HIDDEN LAKE CLADONIA COLONY
On June 7, I joined about 20 other volunteers for a bioblitz at Hidden Lake, a 111-acre Lake Metroparks property in Leroy Township in northeast Ohio. While some volunteers focused on birds, mammals, plants, butterflies, dragonflies and other insects, I decided to search for lichens. Hidden Lake includes a 9-acre man-made lake, constructed sometime during the period of 1950 to 2000. I hiked a trail around the lake and found several shield and other foliose lichens on the hardwoods that bordered the lake.
Later that morning, I met Lake Metroparks biologist John Pogacnik and his son, Shaun, who were also participating in the bioblitz, at an old field that borders Kniffen Road, east of the lake. The rectangular field is roughly 150 yards wide (east-west) and 570 yards in length (north-south). John and Shaun led me to an open area in the field, near the parking lot for the lake, where they had found several species of Cladonia lichens during a previous visit. The attached photo shows this open area, looking south.
When the Lake Metroparks acquired the property in September 2006, the field where the lichens are was infested with giant reed (Phragmites australis). In 2008 and 2009, Lake Metroparks staff began to manage the field to get rid of the invasive species. Herbicide was used on the invasive plants for two years and then the field was plowed. Since that time, invasive species continue to be controlled and the field is occasionally brush-hogged, with the last time being over 5 years ago.
Historical aerial photos of the site show that in 1937 and 1951 the entire area that is now meadow was a farm field. In 2000 the area was an open field. When the lake was created, fill was piled on the northwest corner of the lake. It is possible that some of the fill may have been put at the north end of the field where the lichens are growing, due to the amount of shale in parts of the field.
During the two hours I spent in the field I found and photographed nine Cladonia species, most of which were growing in an open area of the field, roughly 50×50-feet in size. During another visit, John and Shaun Pogacnik found a 10th Cladonia species, C. furcata. I shared samples and photographs of the Cladonia lichens with Tomás Curtis, who compiled the following notes on the Cladonia species we found at Hidden Lake during the bioblitz.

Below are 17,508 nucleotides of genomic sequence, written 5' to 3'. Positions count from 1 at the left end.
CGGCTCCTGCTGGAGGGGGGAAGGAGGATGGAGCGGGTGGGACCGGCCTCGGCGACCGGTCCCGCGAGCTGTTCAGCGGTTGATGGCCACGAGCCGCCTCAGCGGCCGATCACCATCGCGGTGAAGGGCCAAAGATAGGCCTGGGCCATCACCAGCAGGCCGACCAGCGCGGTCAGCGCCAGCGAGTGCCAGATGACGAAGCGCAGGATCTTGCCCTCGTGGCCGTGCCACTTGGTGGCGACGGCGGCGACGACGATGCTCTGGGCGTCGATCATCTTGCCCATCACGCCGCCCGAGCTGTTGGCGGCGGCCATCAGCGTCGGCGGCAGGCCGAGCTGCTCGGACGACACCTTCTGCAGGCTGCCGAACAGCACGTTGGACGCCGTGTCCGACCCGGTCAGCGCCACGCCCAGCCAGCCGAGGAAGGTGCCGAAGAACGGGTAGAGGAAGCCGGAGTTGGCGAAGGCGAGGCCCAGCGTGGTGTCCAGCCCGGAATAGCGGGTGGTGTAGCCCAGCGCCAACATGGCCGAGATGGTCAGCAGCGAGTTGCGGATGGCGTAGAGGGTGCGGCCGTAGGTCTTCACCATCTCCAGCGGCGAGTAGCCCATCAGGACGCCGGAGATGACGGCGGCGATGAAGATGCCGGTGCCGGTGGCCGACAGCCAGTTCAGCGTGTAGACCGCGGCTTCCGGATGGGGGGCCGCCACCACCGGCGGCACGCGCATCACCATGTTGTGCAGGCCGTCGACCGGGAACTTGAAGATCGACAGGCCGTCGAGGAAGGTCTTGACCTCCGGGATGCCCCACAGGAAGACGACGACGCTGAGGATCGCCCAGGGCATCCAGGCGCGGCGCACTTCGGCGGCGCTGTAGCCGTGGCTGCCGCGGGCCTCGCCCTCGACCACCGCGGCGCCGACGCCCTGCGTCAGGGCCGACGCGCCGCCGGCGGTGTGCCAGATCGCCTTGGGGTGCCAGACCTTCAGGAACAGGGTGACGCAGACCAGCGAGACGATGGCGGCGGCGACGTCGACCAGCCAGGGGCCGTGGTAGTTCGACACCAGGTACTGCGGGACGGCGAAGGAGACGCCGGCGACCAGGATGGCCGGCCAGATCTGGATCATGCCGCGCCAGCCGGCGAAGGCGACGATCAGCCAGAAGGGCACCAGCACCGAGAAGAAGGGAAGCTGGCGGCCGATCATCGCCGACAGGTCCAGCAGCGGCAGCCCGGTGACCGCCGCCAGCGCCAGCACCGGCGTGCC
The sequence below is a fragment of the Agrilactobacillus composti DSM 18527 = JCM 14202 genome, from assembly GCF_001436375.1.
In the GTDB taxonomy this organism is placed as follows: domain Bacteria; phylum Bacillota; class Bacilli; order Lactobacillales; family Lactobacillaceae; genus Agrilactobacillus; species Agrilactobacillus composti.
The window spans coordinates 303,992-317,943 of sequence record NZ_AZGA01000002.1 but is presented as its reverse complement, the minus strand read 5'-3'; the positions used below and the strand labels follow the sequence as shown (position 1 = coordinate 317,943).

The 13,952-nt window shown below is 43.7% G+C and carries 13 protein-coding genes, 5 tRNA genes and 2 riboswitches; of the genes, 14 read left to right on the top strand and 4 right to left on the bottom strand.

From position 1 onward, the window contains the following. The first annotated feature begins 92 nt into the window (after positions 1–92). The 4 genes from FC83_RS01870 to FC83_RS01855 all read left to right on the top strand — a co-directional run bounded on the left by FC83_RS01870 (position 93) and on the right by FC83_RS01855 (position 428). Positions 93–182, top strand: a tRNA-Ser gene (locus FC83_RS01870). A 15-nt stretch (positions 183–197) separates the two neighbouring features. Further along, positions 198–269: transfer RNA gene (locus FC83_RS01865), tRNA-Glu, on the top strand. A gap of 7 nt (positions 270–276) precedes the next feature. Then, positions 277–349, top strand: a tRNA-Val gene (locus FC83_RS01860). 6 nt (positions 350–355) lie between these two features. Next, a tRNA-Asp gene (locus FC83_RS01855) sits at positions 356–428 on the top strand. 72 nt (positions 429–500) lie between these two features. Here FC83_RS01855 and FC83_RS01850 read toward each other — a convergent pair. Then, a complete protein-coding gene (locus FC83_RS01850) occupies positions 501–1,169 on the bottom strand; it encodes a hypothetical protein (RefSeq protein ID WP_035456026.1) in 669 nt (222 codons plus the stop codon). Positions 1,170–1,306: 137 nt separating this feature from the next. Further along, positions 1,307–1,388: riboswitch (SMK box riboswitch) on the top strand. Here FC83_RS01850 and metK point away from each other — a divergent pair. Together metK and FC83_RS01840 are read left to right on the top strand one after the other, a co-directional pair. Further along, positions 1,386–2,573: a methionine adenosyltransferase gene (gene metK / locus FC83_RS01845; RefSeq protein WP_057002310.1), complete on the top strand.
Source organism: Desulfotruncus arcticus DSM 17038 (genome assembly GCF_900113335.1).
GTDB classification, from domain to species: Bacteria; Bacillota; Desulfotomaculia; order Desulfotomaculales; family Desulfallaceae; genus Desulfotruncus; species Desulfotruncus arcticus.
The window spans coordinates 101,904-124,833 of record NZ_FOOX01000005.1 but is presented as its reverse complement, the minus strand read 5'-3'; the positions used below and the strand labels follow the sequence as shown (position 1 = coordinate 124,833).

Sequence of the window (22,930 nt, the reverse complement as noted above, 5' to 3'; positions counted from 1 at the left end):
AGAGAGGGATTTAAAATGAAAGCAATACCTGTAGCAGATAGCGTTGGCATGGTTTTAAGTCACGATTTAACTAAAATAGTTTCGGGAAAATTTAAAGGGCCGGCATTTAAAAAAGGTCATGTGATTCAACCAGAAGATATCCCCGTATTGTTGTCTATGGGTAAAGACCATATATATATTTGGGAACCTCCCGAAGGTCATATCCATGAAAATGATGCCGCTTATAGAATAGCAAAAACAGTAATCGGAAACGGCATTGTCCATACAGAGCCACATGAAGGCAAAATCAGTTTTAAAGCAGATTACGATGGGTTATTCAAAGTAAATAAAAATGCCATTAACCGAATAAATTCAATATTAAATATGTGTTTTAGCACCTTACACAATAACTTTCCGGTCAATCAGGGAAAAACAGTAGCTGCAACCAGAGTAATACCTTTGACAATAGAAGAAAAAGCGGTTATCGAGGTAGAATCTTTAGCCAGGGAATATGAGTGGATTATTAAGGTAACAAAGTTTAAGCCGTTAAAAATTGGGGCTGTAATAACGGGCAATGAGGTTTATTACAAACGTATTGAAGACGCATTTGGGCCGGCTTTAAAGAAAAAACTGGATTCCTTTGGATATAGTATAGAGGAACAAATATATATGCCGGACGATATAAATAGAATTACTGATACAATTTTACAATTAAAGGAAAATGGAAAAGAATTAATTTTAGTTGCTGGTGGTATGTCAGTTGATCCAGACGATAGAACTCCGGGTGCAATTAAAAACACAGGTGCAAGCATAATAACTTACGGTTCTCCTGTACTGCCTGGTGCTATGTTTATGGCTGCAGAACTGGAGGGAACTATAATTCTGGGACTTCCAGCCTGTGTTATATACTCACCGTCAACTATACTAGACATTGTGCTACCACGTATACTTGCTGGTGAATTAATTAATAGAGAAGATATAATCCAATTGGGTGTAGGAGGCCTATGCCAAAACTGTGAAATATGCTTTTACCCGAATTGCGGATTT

Lichen species in the genus Cladonia
found during the Hidden Lake Bioblitz in Lake County, Ohio, June 7, 2019
Cladonia is a well-established and speciose genus of lichenized fungi widespread throughout North America. 175 species are known to occur within the continent (Esslinger, 2018), and of these, 38 have been documented in Ohio (Ohio Moss and Lichen Association, 2018). In general, Cladonia species seem to be more abundant in the more forested eastern half of the state. Below is a list, including brief descriptions, of the nine Cladonia species found during the Hidden Lake Bioblitz held on June 7, 2019.
Cladonia cristatella Tuck. In Ohio, this is among a relatively small group of Cladonia species that produce red apothecia atop podetia. C. cristatella can be distinguished from other red-fruited species by noting the corticate, esorediate podetia which contain usnic acid in the cortex. It has been documented throughout the state but seems to be less abundant than historical collections indicate.
Cladonia gracilis subsp. turbinata (Ach.) Ahti. C.gracilis was found for the first time in the state during this Bioblitz by Ian Adams. The subspecies turbinata, can be distinguished from other species that form cupped podetia by the corticate, esorediate podetia, relatively small primary squamules, and lack of substantial proliferations developing from the podetia. It is likely rare throughout the state and possibly restricted to northern counties.